Chicago students give recommendations to fix failing high schools

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What’s wrong with high schools? Just about everything, according to students.

A group of students walked into CEO Ron Huberman’s office last week and presented him with a wish list for improving high schools. He, in turn, handed them a reality check.

Antwan Ward, a senior at Orr High School, was part of the group, the Mikva Challenge Education Council. They told Huberman that in order reinvent high schools, he’ll have to dramatically cut class sizes, to 15 to 20 students; significantly lengthen the school day, from the current 5 hours and 45 minutes to 7 hours; buy more laptops; find more challenging curricula and get teachers to make classes more engaging; and stop schools from suspending students for any but the most serious offenses.

Their recommendations are based on a survey of 400 students from a cross-section of public high schools.

What’s wrong with high schools? Just about everything, according to students.

A group of students walked into CEO Ron Huberman’s office last week and presented him with a wish list for improving high schools. He, in turn, handed them a reality check.

Antwan Ward, a senior at Orr High School, was part of the group, the Mikva Challenge Education Council. They told Huberman that in order reinvent high schools, he’ll have to dramatically cut class sizes, to 15 to 20 students; significantly lengthen the school day, from the current 5 hours and 45 minutes to 7 hours; buy more laptops; find more challenging curricula and get teachers to make classes more engaging; and stop schools from suspending students for any but the most serious offenses.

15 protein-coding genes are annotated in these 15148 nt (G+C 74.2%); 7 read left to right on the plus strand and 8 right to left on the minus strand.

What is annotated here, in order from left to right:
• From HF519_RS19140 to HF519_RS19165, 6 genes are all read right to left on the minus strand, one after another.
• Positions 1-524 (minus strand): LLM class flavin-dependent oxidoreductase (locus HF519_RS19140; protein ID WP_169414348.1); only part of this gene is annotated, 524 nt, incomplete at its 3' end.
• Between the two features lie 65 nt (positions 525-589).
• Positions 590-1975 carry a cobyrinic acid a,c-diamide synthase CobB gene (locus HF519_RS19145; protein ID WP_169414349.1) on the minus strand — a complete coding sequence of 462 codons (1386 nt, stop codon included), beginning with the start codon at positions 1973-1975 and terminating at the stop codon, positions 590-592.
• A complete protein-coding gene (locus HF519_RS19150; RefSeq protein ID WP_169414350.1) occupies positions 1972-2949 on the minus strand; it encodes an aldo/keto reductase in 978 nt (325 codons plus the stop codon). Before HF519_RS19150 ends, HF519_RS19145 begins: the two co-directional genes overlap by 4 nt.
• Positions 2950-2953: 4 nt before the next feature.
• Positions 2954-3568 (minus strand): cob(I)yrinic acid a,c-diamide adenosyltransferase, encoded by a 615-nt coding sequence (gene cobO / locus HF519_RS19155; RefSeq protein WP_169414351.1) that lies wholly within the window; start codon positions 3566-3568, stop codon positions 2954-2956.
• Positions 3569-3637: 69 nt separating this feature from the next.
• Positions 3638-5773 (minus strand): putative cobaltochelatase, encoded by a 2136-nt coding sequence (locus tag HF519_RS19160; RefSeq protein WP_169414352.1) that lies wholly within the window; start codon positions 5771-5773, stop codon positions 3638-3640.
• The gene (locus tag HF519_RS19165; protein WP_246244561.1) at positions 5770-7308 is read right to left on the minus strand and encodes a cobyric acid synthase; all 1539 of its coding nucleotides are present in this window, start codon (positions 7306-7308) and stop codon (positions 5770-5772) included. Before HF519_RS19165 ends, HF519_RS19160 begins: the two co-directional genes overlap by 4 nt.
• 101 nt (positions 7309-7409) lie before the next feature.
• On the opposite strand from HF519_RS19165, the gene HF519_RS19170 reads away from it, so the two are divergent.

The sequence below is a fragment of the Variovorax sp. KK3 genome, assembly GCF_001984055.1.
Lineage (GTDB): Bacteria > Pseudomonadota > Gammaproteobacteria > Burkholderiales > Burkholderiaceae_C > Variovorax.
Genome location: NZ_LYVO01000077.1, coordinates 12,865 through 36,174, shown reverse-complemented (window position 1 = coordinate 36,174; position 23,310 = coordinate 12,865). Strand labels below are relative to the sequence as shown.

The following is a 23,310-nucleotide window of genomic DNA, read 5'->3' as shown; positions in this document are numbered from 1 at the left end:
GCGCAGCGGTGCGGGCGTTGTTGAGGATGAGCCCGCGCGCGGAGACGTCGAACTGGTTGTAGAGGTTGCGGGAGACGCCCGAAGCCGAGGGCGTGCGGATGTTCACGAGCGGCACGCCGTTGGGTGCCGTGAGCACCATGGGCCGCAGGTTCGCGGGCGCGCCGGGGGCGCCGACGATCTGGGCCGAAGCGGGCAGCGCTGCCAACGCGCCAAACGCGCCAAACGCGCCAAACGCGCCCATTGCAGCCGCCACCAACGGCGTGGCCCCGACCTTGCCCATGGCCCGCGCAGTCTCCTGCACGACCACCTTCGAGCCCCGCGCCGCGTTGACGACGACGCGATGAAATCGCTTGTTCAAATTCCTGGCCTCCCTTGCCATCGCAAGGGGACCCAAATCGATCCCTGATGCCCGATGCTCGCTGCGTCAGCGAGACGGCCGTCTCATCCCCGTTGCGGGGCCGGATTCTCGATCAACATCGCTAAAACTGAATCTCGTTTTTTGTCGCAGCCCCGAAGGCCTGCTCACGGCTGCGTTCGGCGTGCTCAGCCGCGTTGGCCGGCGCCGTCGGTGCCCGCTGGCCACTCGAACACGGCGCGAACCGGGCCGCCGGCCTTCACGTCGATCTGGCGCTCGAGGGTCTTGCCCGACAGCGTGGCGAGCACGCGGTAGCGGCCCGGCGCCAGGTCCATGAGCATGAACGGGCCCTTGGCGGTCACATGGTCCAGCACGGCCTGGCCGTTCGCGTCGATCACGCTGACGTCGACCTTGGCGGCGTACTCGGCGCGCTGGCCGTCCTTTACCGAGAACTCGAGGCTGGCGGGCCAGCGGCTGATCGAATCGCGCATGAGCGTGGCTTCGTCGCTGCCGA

Their recommendations are based on a survey of 400 students from a cross-section of public high schools.

Ward says that Huberman seemed excited that the students were so engaged and gave them an assignment: Look through the several-hundred-page budget book and consider how they would spend the money—implying that the district doesn’t have the cash for their wish list.

Still, Ward says he considers the assignment a compliment. “I felt proud that he had that much confidence in us,” he says.

One of their recommendations was to expand a program that Huberman axed. In their report, the Mikva members say that every student should take two college-level courses, either Advanced Placement classes at their high school or courses at a college. But CPS officials determined that College Bridge, which allowed students to take courses at universities, did not have a significant impact and eliminated it.

Some of the recommendations had less to do with money and more to do with the way students are treated. For example, the students called on principals to only suspend students for serious offenses.

As evidence that inordinate suspensions are a problem, the students cited Catalyst’s most recent issue, in which we reported that one in four black male students was suspended at least once in 2008, a rate that is significantly higher than that for other student groups. The students also point to their own survey, in which students reported that the No. 1 problem with their schools is discipline policies and strategies that do not help students change their behavior.

The complaint that school is boring echoes the finding of a 2006 report by the Bill & Melinda Gates Foundation, which said lack of challenging coursework contributes to the dropout problem. The Gates Foundation was a significant contributor to the district’s High School Transformation Project, which sought to bring more challenging curricula to schools but has not had a significant impact, according to a recent report.